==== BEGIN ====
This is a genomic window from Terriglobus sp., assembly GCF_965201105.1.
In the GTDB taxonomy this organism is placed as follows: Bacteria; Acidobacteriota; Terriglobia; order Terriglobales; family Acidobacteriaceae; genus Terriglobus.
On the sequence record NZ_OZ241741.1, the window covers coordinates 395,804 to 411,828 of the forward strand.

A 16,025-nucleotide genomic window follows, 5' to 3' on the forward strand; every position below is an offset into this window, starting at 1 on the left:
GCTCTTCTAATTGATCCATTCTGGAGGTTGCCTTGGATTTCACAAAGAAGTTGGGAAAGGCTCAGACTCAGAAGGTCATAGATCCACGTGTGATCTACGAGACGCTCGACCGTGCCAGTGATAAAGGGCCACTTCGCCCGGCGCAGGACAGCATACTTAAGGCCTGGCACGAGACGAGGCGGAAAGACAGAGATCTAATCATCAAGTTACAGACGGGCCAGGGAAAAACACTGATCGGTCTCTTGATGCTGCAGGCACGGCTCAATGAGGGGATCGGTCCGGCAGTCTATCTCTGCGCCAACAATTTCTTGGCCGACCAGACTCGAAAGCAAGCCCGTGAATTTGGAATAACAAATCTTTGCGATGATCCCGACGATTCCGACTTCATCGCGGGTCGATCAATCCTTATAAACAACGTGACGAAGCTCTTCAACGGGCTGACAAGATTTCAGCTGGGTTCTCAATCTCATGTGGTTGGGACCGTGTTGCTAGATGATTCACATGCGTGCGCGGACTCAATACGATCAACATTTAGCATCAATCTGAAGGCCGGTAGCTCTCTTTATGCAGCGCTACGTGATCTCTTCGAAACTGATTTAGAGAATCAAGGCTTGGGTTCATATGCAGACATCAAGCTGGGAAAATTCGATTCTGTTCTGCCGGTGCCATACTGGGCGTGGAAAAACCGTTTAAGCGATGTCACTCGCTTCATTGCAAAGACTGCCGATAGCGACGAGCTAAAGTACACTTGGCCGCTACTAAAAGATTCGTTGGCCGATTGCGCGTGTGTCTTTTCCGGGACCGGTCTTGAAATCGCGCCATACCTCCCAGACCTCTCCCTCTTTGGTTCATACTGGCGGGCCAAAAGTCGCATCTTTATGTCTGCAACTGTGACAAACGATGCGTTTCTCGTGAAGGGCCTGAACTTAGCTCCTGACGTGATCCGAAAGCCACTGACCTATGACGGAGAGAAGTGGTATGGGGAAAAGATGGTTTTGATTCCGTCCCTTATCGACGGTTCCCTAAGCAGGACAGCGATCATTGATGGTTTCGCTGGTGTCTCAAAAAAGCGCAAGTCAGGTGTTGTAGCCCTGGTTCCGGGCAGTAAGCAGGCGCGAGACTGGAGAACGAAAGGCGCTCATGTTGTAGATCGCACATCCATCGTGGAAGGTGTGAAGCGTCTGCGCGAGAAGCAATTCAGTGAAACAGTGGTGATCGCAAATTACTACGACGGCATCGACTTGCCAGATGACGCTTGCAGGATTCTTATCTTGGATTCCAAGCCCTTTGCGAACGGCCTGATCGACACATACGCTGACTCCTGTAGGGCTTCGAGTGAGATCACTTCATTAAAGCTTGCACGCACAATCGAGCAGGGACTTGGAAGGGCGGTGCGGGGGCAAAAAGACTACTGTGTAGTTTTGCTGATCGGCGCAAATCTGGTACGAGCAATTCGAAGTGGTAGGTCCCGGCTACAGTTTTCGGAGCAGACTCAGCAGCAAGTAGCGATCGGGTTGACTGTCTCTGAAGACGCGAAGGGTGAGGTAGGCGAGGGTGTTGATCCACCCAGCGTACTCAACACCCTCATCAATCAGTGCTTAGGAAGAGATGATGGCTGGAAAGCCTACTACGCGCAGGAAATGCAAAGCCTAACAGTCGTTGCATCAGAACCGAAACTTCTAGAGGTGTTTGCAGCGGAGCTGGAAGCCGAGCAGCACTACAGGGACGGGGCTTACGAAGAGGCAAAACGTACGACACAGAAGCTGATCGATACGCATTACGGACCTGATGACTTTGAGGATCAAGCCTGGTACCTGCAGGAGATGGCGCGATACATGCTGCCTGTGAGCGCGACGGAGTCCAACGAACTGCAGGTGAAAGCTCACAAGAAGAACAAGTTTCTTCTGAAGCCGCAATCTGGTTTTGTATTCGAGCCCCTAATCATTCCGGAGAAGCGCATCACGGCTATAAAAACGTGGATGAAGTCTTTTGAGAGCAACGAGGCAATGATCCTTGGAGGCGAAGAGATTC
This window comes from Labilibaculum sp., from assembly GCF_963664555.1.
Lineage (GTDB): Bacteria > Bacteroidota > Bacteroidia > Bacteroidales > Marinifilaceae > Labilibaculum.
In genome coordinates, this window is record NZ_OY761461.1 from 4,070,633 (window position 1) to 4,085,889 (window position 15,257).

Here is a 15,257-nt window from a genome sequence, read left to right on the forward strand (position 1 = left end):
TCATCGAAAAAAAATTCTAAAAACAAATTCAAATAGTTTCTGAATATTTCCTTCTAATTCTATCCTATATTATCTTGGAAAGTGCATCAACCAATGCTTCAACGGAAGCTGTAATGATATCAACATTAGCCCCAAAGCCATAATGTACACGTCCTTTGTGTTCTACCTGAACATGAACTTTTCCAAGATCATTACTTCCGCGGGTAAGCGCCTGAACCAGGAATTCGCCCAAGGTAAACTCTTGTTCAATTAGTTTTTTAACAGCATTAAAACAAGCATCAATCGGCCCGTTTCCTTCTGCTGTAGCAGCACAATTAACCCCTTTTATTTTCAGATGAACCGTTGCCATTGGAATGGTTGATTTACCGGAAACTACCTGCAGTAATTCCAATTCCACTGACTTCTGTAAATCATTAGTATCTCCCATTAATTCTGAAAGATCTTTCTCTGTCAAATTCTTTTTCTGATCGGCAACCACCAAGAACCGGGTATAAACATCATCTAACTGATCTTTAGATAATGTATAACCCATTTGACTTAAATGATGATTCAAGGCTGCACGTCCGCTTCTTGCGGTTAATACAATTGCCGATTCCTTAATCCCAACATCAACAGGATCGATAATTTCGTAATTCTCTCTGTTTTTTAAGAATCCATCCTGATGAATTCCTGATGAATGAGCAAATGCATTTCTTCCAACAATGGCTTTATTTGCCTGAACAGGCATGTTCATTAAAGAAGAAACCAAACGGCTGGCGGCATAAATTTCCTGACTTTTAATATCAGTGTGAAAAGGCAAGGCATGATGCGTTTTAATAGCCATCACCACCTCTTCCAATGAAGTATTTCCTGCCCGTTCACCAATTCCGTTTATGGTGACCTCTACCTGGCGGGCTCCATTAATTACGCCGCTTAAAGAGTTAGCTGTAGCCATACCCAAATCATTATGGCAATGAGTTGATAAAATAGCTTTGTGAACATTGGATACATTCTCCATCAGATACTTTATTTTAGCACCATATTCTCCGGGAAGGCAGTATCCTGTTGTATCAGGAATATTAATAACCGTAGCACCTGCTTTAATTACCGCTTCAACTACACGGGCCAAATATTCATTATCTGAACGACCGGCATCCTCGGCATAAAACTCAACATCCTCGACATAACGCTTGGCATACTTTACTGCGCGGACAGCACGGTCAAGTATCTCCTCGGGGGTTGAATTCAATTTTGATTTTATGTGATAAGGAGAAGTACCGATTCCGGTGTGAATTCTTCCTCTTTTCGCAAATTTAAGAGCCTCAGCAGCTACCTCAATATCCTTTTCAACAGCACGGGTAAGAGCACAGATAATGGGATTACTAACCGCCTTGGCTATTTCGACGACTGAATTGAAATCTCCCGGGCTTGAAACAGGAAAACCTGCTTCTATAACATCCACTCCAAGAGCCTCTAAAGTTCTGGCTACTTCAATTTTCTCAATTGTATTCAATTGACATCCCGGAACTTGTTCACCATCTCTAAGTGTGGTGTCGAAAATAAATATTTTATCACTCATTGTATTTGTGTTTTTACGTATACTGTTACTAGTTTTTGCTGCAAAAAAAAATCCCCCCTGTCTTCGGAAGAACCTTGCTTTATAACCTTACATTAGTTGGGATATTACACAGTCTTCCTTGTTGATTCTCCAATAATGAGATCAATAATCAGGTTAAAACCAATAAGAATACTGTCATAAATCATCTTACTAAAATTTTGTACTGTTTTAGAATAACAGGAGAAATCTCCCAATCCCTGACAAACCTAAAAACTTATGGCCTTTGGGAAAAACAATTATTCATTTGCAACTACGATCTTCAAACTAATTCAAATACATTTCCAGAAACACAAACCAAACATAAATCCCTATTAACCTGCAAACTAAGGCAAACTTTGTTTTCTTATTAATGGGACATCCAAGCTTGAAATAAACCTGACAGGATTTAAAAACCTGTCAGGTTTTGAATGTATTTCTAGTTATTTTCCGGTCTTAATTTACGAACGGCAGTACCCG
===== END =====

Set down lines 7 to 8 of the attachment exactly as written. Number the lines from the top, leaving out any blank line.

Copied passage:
Lineage (GTDB): Bacteria > Bacteroidota > Bacteroidia > Bacteroidales > Marinifilaceae > Labilibaculum.
In genome coordinates, this window is record NZ_OY761461.1 from 4,070,633 (window position 1) to 4,085,889 (window position 15,257).